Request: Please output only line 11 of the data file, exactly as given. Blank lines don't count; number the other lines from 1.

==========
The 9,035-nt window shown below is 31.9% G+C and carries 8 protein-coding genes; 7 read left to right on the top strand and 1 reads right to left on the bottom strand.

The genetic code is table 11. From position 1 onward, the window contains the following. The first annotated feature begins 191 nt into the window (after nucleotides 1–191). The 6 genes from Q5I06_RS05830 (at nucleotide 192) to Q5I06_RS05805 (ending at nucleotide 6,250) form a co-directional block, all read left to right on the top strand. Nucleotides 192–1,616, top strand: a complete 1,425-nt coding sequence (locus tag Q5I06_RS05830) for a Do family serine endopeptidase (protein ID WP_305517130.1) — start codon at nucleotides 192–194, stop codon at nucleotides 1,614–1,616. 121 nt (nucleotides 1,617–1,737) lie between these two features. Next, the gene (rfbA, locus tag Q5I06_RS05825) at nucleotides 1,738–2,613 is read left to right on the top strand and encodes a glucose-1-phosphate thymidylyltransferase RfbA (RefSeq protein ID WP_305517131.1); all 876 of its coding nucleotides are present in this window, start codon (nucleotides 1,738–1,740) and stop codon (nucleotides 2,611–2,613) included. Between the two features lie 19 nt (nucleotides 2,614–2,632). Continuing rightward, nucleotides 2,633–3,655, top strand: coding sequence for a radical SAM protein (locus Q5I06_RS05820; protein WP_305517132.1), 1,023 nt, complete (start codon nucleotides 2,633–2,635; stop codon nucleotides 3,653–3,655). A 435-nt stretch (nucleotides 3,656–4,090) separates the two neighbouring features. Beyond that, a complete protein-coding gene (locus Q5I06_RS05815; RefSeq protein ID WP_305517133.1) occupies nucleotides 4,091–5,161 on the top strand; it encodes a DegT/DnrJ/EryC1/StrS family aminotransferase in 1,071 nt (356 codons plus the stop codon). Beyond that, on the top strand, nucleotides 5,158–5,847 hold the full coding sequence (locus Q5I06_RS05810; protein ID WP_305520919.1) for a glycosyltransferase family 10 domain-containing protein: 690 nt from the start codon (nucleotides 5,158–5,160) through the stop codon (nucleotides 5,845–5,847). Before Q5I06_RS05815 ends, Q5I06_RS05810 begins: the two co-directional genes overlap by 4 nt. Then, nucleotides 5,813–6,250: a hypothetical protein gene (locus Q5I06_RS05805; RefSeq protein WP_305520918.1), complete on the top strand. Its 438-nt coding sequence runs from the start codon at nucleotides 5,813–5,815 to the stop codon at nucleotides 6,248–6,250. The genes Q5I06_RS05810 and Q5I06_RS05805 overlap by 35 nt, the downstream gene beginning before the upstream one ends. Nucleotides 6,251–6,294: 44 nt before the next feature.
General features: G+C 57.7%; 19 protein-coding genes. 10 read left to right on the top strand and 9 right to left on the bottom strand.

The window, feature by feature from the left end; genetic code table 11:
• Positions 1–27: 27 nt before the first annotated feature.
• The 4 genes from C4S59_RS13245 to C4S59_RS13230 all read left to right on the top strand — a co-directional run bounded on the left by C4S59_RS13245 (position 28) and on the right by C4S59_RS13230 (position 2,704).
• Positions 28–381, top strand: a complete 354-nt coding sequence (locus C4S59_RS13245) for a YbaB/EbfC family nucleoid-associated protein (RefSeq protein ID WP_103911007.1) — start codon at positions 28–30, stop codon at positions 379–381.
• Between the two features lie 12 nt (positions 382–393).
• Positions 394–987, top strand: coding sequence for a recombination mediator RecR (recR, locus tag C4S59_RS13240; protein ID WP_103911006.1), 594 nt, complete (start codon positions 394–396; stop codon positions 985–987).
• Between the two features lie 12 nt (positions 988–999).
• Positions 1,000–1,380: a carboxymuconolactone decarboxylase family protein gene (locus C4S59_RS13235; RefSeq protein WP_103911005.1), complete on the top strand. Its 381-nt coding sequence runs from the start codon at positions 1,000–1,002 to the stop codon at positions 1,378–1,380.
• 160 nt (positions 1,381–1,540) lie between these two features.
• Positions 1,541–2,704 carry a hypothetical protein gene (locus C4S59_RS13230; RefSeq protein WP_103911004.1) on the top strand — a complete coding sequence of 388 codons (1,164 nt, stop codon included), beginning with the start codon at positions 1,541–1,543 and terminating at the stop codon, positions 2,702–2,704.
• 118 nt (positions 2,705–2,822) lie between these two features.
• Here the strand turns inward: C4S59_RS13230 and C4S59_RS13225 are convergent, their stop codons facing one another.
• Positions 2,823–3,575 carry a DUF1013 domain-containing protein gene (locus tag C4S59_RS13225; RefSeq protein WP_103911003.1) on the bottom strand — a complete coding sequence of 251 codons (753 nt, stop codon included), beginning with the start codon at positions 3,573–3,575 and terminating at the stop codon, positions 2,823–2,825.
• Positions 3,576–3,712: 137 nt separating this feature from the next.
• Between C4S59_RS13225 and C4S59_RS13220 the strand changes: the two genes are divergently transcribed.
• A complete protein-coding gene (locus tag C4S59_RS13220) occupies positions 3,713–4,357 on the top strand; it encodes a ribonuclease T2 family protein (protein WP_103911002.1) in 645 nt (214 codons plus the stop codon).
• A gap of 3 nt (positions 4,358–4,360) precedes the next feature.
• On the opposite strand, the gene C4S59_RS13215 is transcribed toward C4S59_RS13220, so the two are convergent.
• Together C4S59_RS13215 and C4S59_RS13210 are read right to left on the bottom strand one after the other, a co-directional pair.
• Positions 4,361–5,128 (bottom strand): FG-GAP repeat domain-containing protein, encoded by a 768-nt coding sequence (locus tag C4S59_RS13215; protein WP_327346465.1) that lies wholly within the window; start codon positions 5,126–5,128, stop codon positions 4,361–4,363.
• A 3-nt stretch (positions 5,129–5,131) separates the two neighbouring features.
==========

• Positions 1,000–1,380: a carboxymuconolactone decarboxylase family protein gene (locus C4S59_RS13235; RefSeq protein WP_103911005.1), complete on the top strand. Its 381-nt coding sequence runs from the start codon at positions 1,000–1,002 to the stop codon at positions 1,378–1,380.